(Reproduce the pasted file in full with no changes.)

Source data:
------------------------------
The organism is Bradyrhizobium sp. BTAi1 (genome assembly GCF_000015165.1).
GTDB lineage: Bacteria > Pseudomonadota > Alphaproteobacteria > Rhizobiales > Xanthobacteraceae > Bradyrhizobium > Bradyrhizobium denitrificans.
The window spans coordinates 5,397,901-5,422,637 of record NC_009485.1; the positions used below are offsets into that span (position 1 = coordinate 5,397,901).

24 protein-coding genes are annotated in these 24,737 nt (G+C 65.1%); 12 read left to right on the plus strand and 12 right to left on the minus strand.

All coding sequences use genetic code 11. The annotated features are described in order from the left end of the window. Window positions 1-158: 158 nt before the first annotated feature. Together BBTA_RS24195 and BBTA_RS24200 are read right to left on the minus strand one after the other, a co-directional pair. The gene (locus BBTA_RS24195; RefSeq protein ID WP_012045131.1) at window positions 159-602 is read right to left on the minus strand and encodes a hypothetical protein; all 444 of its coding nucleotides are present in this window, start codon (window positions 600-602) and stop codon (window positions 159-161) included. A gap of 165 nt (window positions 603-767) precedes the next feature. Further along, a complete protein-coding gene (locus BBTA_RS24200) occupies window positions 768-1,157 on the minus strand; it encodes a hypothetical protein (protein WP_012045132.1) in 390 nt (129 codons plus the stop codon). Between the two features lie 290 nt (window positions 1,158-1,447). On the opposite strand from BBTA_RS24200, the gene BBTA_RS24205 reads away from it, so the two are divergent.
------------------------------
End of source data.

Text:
The organism is Bradyrhizobium sp. BTAi1 (genome assembly GCF_000015165.1).
GTDB lineage: Bacteria > Pseudomonadota > Alphaproteobacteria > Rhizobiales > Xanthobacteraceae > Bradyrhizobium > Bradyrhizobium denitrificans.
The window spans coordinates 5,397,901-5,422,637 of record NC_009485.1; the positions used below are offsets into that span (position 1 = coordinate 5,397,901).

24 protein-coding genes are annotated in these 24,737 nt (G+C 65.1%); 12 read left to right on the plus strand and 12 right to left on the minus strand.

All coding sequences use genetic code 11. The annotated features are described in order from the left end of the window. Window positions 1-158: 158 nt before the first annotated feature. Together BBTA_RS24195 and BBTA_RS24200 are read right to left on the minus strand one after the other, a co-directional pair. The gene (locus BBTA_RS24195; RefSeq protein ID WP_012045131.1) at window positions 159-602 is read right to left on the minus strand and encodes a hypothetical protein; all 444 of its coding nucleotides are present in this window, start codon (window positions 600-602) and stop codon (window positions 159-161) included. A gap of 165 nt (window positions 603-767) precedes the next feature. Further along, a complete protein-coding gene (locus BBTA_RS24200) occupies window positions 768-1,157 on the minus strand; it encodes a hypothetical protein (protein WP_012045132.1) in 390 nt (129 codons plus the stop codon). Between the two features lie 290 nt (window positions 1,158-1,447). On the opposite strand from BBTA_RS24200, the gene BBTA_RS24205 reads away from it, so the two are divergent.